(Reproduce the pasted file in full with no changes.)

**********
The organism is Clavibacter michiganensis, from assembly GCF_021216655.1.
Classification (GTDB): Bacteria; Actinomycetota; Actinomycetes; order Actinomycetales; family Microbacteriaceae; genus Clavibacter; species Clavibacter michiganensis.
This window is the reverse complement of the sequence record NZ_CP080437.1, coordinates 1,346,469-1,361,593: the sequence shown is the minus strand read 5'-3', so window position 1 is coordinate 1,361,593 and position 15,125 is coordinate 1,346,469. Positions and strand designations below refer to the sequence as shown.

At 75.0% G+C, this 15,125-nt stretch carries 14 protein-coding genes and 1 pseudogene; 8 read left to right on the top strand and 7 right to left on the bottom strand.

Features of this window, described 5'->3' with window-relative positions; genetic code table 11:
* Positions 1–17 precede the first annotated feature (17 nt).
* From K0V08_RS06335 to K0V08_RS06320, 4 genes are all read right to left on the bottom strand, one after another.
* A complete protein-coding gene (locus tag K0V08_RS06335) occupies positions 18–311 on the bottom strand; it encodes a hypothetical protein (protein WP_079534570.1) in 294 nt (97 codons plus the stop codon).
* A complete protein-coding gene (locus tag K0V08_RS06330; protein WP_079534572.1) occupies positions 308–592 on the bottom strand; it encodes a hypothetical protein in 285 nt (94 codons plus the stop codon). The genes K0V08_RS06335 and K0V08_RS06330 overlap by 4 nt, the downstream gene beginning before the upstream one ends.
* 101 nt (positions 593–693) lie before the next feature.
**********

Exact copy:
The organism is Clavibacter michiganensis, from assembly GCF_021216655.1.
Classification (GTDB): Bacteria; Actinomycetota; Actinomycetes; order Actinomycetales; family Microbacteriaceae; genus Clavibacter; species Clavibacter michiganensis.
This window is the reverse complement of the sequence record NZ_CP080437.1, coordinates 1,346,469-1,361,593: the sequence shown is the minus strand read 5'-3', so window position 1 is coordinate 1,361,593 and position 15,125 is coordinate 1,346,469. Positions and strand designations below refer to the sequence as shown.

At 75.0% G+C, this 15,125-nt stretch carries 14 protein-coding genes and 1 pseudogene; 8 read left to right on the top strand and 7 right to left on the bottom strand.

Features of this window, described 5'->3' with window-relative positions; genetic code table 11:
* Positions 1–17 precede the first annotated feature (17 nt).
* From K0V08_RS06335 to K0V08_RS06320, 4 genes are all read right to left on the bottom strand, one after another.
* A complete protein-coding gene (locus tag K0V08_RS06335) occupies positions 18–311 on the bottom strand; it encodes a hypothetical protein (protein WP_079534570.1) in 294 nt (97 codons plus the stop codon).
* A complete protein-coding gene (locus tag K0V08_RS06330; protein WP_079534572.1) occupies positions 308–592 on the bottom strand; it encodes a hypothetical protein in 285 nt (94 codons plus the stop codon). The genes K0V08_RS06335 and K0V08_RS06330 overlap by 4 nt, the downstream gene beginning before the upstream one ends.
* 101 nt (positions 593–693) lie before the next feature.